# Showing a sequence converges to its supremum

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1. Oct 13, 2015

### Matt B.

1. The problem statement, all variables and given/known data: Let a = sup S. Show that there is a sequence x1, x2, ... ∈ S such that xn converges to a.

2. Relevant equations: I know the definition of a supremum and convergence but how do I utilize these together?

3. The attempt at a solution: Given a = sup S. We know that a = sup S if: 1) a ∈ S and a is called an upper bound, and 2) if b is also an upper bound, then b ≥ a. Since a = sup S, given ε>0 and the xn ∈ S, we know that a - ε < xn ≤ a since a is a least upper bound. This means that since xn ∈ S and a = sup S, that xn can never exceed the value of a, given as sup S.

** I am stuck, any help is beneficial.

2. Oct 13, 2015

### andrewkirk

Try proof by contradiction. First write down the definition of convergence. Then think about what it means if no sequence converges to a. In that case every sequence will have a certain property, and that shared property will challenge the notion that a is a supremum.

3. Oct 13, 2015

### Ray Vickson

You will have trouble proving this, because it is false. Here is a simple counterexample:
$$S = \{1, 1/2, 1/4, 1/8, 1/16, \ldots \}$$
We have $a = \sup S = 1$, but there is no subsequence of $S$ that converges to 1.

Now, if you had been speaking of $\limsup S$ instead of $\sup S$ it would have been a different story.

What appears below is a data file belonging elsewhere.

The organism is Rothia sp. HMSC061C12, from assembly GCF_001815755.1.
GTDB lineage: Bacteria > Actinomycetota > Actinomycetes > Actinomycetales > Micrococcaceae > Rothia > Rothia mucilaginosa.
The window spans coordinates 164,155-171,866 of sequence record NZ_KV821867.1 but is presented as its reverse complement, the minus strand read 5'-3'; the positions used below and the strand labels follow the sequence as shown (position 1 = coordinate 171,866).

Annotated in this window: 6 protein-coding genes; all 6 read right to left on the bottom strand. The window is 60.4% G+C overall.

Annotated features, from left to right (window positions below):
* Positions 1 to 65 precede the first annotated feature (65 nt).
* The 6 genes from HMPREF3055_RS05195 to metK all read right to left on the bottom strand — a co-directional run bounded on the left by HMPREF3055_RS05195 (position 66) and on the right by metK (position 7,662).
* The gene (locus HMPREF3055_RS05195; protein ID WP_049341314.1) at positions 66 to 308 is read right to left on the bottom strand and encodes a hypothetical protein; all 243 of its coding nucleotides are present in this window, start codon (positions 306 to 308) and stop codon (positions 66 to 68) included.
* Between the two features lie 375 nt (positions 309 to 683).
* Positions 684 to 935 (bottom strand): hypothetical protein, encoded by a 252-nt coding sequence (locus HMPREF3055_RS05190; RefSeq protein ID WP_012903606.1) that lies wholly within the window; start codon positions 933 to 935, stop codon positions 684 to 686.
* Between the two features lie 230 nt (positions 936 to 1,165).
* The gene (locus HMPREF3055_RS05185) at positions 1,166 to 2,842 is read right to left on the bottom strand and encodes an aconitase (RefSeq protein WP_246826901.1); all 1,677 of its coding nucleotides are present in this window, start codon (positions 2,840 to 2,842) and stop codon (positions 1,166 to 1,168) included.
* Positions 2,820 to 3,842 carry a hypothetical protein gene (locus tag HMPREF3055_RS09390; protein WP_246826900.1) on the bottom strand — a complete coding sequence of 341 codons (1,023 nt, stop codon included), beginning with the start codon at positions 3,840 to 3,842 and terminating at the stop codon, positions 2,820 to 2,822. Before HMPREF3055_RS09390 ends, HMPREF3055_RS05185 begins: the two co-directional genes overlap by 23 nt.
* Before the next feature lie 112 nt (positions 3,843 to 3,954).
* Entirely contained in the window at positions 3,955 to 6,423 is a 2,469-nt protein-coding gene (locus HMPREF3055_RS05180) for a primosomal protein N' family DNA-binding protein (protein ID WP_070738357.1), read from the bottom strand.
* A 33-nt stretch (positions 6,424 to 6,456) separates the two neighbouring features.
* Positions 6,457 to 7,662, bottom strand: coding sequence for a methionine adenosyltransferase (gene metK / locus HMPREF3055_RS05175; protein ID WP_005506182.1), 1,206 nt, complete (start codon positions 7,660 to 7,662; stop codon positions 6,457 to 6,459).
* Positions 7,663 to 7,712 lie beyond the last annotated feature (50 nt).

4. Oct 17, 2015

### andrewkirk

My interpretation of the OP was that S is a set (ie unordered) not a sequence. There is a sequence in the set $$S = \{1, 1/2, 1/4, 1/8, 1/16, \ldots \}$$ that converges to 1, which is the sequence $x_n=1\forall n$..

5. Oct 17, 2015

### geoffrey159

You can consider the case $a\in S$, in which case the constant sequence works.
For the case $a\notin S$, you should argue that there is always something in $S$ between $a-\frac{1}{n}$ and $a$, for $n$ big enough

6. Oct 17, 2015

### Ray Vickson

What I wrote was a set, not a sequence, although it might look like one.

Of course the sequence $x_n = 1 \; \forall \; n$ converges to the sup, but I suspect that is not what the questioner had in mind; after all, that would make every point of every set a limit point, and that would more-or-less throw out any or all useful concepts in point-set Topology. Although, to be fair---who knows what the questioner really wanted, or even if the OP stated the problem accurately?